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dc.contributor.advisorNeilson, Bill
dc.contributor.authorGerasta, Denae
dc.date.accessioned2019-05-23T14:15:48Z
dc.date.available2019-05-23T14:15:48Z
dc.date.copyright2019-05
dc.date.issued2019-05-23
dc.identifier.urihttps://hdl.handle.net/2104/10595
dc.description.abstractThe socioeconomic gradient in health is well established in the field of public health, but studies of this phenomenon as it relates to chronic disease in vulnerable populations yield mixed results. This thesis statistically analyzes data from the Illinois Department of Public Health, National Behavioral Risk Factor Surveillance System, Chicago Department of Public Health, and Healthy Chicago Survey for a variety of demographic, socioeconomic, health, and mortality indicators, in order to identify relationships between socioeconomic determinants and mortality related to chronic hypertension. Although the socioeconomic determinant of primary importance was expected to be related to income level or poverty status, the study revealed that race appears to demonstrate a stronger relationship with mortality from diseases associated with chronic hypertension. Hypertension itself demonstrates a weak relationship with poverty, though analysis of various combinations of SES indicators implies a complex interaction mechanism that influences health outcomes.  en_US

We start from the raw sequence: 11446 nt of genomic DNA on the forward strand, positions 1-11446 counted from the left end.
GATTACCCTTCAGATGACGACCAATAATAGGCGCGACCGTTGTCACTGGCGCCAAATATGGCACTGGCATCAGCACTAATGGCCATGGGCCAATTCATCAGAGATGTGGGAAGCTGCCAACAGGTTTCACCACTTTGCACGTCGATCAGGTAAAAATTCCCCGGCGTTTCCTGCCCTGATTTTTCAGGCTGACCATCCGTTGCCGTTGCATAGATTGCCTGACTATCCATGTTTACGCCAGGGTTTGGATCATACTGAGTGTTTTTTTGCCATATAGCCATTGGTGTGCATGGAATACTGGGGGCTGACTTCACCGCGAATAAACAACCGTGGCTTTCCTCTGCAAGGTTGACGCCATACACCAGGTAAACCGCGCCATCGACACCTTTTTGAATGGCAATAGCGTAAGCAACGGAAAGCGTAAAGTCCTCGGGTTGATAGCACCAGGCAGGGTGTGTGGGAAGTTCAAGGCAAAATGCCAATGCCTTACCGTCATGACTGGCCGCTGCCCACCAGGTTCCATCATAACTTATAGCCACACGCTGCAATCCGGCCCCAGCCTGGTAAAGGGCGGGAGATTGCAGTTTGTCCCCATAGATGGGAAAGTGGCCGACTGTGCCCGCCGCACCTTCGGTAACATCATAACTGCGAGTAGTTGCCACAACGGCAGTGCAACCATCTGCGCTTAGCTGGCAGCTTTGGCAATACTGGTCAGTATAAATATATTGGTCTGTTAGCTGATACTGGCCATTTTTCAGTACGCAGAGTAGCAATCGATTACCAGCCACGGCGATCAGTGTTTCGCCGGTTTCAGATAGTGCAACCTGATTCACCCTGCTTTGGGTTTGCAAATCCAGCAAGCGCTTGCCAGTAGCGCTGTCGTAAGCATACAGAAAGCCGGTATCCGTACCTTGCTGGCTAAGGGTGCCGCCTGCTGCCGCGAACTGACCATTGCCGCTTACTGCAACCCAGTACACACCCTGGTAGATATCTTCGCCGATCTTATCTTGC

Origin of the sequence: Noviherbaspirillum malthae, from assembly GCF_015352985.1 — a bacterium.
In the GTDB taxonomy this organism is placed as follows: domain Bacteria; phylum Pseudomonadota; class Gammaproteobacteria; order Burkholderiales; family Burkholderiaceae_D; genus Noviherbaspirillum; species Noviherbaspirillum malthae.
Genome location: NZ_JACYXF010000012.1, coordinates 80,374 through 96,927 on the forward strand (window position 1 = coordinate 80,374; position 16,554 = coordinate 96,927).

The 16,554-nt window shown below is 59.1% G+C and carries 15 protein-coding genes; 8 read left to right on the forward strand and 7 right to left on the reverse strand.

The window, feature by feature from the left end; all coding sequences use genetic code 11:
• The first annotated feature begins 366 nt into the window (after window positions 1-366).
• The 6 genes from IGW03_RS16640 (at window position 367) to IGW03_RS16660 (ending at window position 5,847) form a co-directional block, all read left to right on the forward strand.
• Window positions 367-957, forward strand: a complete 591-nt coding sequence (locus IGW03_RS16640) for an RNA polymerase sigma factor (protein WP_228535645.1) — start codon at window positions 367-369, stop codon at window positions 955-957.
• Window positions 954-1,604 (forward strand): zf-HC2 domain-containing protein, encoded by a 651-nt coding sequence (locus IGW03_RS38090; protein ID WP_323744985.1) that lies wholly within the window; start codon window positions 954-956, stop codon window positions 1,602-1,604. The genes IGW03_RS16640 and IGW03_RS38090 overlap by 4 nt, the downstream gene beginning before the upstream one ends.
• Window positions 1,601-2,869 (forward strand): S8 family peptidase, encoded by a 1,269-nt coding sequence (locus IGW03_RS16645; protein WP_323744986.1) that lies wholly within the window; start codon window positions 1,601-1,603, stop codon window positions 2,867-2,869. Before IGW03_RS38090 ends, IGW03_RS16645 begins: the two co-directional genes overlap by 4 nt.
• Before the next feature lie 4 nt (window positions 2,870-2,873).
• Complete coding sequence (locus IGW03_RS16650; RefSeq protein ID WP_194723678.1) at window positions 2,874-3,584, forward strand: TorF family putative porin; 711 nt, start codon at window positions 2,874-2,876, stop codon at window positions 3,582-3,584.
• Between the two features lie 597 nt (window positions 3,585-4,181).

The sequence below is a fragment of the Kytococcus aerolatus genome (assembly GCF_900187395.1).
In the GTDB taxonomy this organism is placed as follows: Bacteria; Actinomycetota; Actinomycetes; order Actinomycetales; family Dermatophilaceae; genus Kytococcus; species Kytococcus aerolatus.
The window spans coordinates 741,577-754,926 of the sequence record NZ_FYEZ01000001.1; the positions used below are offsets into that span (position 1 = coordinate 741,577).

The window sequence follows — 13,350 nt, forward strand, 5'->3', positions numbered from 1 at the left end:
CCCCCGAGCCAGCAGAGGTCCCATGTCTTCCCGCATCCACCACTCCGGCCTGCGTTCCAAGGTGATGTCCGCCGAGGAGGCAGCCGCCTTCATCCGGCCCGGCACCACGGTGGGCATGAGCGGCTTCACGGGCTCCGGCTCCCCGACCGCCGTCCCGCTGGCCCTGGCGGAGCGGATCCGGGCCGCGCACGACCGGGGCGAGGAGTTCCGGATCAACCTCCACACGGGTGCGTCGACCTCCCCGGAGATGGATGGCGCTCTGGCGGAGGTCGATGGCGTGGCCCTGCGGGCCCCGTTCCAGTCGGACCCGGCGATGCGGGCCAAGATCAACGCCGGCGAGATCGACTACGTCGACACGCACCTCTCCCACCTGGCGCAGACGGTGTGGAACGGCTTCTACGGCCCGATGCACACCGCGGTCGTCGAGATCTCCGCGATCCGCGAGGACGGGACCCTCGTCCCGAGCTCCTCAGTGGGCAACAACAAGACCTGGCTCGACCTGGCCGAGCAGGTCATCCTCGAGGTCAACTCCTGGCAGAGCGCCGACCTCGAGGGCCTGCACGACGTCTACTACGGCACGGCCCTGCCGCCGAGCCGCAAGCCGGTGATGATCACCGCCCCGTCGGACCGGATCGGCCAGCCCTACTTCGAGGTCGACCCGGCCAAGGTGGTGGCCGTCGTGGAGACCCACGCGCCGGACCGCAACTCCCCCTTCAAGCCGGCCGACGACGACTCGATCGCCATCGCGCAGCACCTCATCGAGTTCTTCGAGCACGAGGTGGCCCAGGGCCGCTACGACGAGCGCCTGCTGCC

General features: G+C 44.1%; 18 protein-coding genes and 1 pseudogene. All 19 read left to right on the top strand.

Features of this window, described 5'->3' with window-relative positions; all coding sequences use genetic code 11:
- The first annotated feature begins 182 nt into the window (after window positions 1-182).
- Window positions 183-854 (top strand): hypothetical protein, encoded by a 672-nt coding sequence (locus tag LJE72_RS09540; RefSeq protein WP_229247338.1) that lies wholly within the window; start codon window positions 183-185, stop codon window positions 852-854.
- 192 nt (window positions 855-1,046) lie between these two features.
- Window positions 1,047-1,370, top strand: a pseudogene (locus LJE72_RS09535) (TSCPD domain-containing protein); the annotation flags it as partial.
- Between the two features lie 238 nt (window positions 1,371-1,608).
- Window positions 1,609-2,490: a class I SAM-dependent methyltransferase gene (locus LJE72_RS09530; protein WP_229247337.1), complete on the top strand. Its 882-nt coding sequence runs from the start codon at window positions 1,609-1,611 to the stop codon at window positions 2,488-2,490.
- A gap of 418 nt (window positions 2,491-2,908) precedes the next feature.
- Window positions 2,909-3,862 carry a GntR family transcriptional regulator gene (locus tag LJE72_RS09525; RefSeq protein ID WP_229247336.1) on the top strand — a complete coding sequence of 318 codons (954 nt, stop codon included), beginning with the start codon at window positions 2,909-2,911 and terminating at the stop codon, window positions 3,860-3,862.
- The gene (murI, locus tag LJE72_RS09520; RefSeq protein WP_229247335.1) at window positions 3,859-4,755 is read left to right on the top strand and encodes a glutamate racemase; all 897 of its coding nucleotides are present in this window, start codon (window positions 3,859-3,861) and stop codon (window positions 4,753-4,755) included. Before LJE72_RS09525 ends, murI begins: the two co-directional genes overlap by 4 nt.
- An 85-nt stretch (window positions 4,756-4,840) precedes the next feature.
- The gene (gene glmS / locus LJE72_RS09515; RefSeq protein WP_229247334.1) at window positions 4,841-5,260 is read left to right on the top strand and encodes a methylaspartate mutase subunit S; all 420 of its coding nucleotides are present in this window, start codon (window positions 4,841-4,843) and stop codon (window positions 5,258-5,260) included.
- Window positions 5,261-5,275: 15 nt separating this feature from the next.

dc.language.isoen_USen_US
dc.rightsBaylor University projects are protected by copyright. They may be viewed from this source for any purpose, but reproduction or distribution in any format is prohibited without written permission. Contact libraryquestions@baylor.edu for inquiries about permission.en_US
dc.subjectMedical Humanitiesen_US
dc.titleAnalysis of Hypertension Prevalence and Associated Disease Mortality Among Low-Socioeconomic Status Residents of Cook County, ILen_US
dc.typeThesisen_US
dc.contributor.departmentUniversity Scholars.en_US


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